When I was at the JMM in San Antonio in January, I was happy to catch a workshop by George Hart:
I went to some great talks at the JMM, but a hands-on, interactive workshop was a nice change of pace in the schedule. Having seen some of George’s artwork before, I couldn’t resist. In the workshop, he taught us to build his sculpture/puzzle which he calls the 12 Card Star. Here’s what mine looked like:
He supplied the necessary materials: 13 decks of cards, all pre-cut (presumably with a band saw), like this:
We each took 13 card from these decks—the 13th, he said, was “just in case something terrible happens.”
He showed us how to put three cards together:
Then he gave us a clue for assembling the star: the symmetry group is the same as that of a …
Wait! Let’s not give that away just yet. Better, let’s have some fun figuring out the symmetry group.
Let’s start by counting how many symmetries there are. There are twelve cards in the star, all identically situated in relation to their neighbors, so that’s already 12 symmetries: given any card, I can move it to the position of my favorite card, which is the one I’ll mark here with a blue line along its fold:
But my favorite card also has one symmetry: I can rotate it 180$^\circ$, flipping that blue line from end to end around its midpoint, and this gives a symmetry of the whole star. (Actually, this symmetry is slightly spoiled since I drew the five of hearts: that heart right in the middle of the card isn’t symmetric under a 180$^\circ$ rotation, but never mind that. This would be better if I had drawn a better card, say the two of hearts, or the five of diamonds.)
So there are $12\times 2 = 24$ symmetries in total, and we’re looking for a group of order 24. Since $24 = %4 \times 3 \times 2 \times 1 =
4!$, the most obvious guess is the group of permutations of a 4-element set. Is it that? If so, then it would be nice to have a concrete isomorphism.
By a concrete isomorphism, I mean a specific 4-element set such that a permutation of that set corresponds uniquely to a symmetry of the 12-card star. Where do we get such a 4-element set? Well, since there are conveniently four card suits, let’s get a specific isomorphism between the symmetry group of Hart’s star and the group of permutations of the set
At the workshop, each participant got all identical cards, as you can see in the picture of mine. But if I could choose, I’d use a deck with three 2’s of each suit:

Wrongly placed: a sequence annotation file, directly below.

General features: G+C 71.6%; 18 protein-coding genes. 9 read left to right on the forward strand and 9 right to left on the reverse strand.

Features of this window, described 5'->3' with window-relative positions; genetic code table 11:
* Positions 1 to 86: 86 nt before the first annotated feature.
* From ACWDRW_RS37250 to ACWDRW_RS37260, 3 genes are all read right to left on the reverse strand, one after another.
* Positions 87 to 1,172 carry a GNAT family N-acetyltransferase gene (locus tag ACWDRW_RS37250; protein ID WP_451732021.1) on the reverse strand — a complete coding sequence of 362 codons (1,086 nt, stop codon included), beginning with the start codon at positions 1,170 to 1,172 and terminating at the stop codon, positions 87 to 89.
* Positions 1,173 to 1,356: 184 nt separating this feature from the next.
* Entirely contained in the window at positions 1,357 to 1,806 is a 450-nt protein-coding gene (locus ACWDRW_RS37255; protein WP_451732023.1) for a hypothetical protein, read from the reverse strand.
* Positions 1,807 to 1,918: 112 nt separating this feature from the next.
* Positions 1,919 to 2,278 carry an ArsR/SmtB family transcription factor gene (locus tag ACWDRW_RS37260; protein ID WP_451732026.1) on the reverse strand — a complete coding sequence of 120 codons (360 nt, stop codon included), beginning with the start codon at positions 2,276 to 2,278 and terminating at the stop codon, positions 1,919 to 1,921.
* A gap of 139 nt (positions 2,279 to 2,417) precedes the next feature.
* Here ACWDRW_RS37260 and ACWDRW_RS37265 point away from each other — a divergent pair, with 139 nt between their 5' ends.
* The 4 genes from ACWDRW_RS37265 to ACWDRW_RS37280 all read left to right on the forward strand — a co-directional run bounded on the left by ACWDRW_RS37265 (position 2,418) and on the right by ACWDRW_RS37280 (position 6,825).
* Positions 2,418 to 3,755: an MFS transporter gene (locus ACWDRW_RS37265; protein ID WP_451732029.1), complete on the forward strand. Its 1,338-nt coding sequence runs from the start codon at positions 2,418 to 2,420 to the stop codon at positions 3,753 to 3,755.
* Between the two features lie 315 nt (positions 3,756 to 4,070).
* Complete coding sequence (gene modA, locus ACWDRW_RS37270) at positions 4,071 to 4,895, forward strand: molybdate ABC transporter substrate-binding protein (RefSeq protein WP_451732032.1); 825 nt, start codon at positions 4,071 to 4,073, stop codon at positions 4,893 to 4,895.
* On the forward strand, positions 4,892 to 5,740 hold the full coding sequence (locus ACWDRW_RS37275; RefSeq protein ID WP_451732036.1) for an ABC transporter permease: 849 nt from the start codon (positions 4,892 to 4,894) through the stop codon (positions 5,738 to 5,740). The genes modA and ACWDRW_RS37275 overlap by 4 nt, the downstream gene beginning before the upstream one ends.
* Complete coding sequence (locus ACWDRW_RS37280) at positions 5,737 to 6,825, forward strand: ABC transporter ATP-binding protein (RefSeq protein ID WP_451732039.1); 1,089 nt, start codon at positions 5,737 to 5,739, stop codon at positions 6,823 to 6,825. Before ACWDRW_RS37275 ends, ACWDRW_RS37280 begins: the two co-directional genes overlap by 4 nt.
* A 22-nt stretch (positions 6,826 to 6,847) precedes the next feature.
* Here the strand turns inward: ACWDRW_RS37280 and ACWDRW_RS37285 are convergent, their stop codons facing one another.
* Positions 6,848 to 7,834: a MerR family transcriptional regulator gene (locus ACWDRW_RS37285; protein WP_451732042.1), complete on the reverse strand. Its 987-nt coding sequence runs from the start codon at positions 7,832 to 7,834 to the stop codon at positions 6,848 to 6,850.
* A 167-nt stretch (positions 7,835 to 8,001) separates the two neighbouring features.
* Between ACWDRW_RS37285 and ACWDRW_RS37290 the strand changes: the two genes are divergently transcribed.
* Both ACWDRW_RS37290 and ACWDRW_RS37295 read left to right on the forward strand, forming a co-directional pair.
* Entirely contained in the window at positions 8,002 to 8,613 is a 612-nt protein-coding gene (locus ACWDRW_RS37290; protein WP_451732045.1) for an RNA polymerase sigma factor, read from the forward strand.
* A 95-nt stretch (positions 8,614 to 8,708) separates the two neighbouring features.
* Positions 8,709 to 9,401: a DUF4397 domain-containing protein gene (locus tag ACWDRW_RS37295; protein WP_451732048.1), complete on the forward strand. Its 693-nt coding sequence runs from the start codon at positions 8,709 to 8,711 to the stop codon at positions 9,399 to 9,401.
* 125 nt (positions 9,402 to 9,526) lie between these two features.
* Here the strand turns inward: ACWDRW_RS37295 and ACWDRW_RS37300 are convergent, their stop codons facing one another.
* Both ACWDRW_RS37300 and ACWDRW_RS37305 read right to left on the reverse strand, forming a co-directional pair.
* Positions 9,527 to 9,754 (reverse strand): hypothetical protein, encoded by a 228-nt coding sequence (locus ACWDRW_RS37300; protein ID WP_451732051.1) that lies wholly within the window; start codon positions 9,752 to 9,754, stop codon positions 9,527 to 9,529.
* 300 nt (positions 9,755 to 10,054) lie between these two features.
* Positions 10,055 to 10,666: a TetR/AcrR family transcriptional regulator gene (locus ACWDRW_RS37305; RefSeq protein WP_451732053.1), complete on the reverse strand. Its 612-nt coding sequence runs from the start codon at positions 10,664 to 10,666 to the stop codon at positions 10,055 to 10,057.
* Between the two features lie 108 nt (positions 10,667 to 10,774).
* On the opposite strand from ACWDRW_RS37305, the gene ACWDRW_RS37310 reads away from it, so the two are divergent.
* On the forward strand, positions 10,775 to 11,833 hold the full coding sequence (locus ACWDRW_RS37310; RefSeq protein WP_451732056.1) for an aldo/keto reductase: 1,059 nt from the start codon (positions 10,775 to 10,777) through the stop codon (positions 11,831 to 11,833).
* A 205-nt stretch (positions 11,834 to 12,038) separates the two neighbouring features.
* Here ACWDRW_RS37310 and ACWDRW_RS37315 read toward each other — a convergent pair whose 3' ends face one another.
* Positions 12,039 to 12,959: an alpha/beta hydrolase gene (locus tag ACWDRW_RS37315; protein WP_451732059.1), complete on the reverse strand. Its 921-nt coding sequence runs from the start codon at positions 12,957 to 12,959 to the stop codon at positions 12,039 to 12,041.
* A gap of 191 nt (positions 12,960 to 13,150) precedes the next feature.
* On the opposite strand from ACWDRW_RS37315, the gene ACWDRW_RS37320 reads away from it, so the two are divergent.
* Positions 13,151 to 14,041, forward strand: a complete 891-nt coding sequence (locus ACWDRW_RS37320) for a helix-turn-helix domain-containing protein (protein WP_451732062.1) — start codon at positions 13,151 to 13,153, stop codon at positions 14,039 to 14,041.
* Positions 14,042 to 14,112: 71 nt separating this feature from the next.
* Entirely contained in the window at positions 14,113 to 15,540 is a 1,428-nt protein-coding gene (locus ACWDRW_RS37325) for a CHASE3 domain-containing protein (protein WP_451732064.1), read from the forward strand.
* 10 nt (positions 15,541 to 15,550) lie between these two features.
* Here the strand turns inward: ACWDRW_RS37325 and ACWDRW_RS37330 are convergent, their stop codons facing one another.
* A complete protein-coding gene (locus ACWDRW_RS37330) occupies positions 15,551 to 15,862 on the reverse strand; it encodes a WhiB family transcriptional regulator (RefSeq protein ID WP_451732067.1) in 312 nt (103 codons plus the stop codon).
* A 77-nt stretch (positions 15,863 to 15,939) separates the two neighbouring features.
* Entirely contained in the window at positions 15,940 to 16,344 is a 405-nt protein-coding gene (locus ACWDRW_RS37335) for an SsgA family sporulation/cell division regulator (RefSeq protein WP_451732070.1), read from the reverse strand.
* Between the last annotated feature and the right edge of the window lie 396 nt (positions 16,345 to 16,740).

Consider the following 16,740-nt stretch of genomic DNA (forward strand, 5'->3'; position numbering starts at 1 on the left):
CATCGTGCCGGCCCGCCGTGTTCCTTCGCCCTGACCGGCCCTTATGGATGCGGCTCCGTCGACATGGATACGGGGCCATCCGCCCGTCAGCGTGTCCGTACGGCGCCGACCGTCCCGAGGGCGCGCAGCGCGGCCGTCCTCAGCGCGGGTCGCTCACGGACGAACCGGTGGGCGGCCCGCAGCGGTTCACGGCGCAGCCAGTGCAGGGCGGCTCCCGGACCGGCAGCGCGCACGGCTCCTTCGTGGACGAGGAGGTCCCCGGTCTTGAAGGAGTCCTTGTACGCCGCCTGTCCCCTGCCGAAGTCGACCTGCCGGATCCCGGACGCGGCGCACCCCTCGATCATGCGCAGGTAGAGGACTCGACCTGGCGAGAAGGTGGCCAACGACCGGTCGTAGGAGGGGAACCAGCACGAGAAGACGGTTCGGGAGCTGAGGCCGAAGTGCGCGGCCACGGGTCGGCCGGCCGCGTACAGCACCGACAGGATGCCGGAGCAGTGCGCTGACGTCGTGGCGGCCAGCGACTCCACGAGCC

From this deck, there is an essentially unique way to build a 12-Card Star so that the isomorphism between the symmetry group and the group of permutations of suits becomes obvious! The proof is `constructive,’ in that to really convince yourself you might need to construct such a 12-card star. You can cut cards using the template on George’s website. He’s also got some instructions there. But here I’ll tell you some stuff about the case with the deck of twelve 2’s. % and from these it will be clear that (if you succeed) your star will have the desired properties.
First notice that there are places where four cards come together, like this:
In fact, there are six such places—call these the six 4-fold rotation points—and it’s no coincidence that six is also the number of cyclic orderings of card suits:
Now, out of the deck of twelve 2’s, I claim you can build a 12-card star so that each of these cyclic orderings appears at one 4-fold rotation point, and that you can do it in an essentially unique way.
This should be enough information to build such a 12-card star. If you do, then you can check the isomorphism. Think up an permutation of the set of suits, like this one:
Sometime I should get hold of the right cards to actually build one like this.
Of course, there are other ways to figure out the symmetry group. What George Hart actually told us during the workshop was not that the symmetry group was the permutation group on 4 elements, but rather that the symmetry group was the same as that of the cube. One way to see this is by figuring out what the `convex hull’ of the 12-card star is. The convex hull of an object in Euclidean space is just the smallest convex shape that the object can fit in. Here it is:
This convex polyhedron has eight hexagonal faces and six square faces. You might recognize as a truncated octahedron, which is so named because you can get it by starting with an octahedron and cutting off its corners:
The truncated octahedron has the same symmetry group as the octahedron, which is the same as the symmetry group of the cube, since the cube and octahedron are dual.
Thanks to Chris Aguilar for the Vectorized Playing Cards, which I used in one of the pictures here.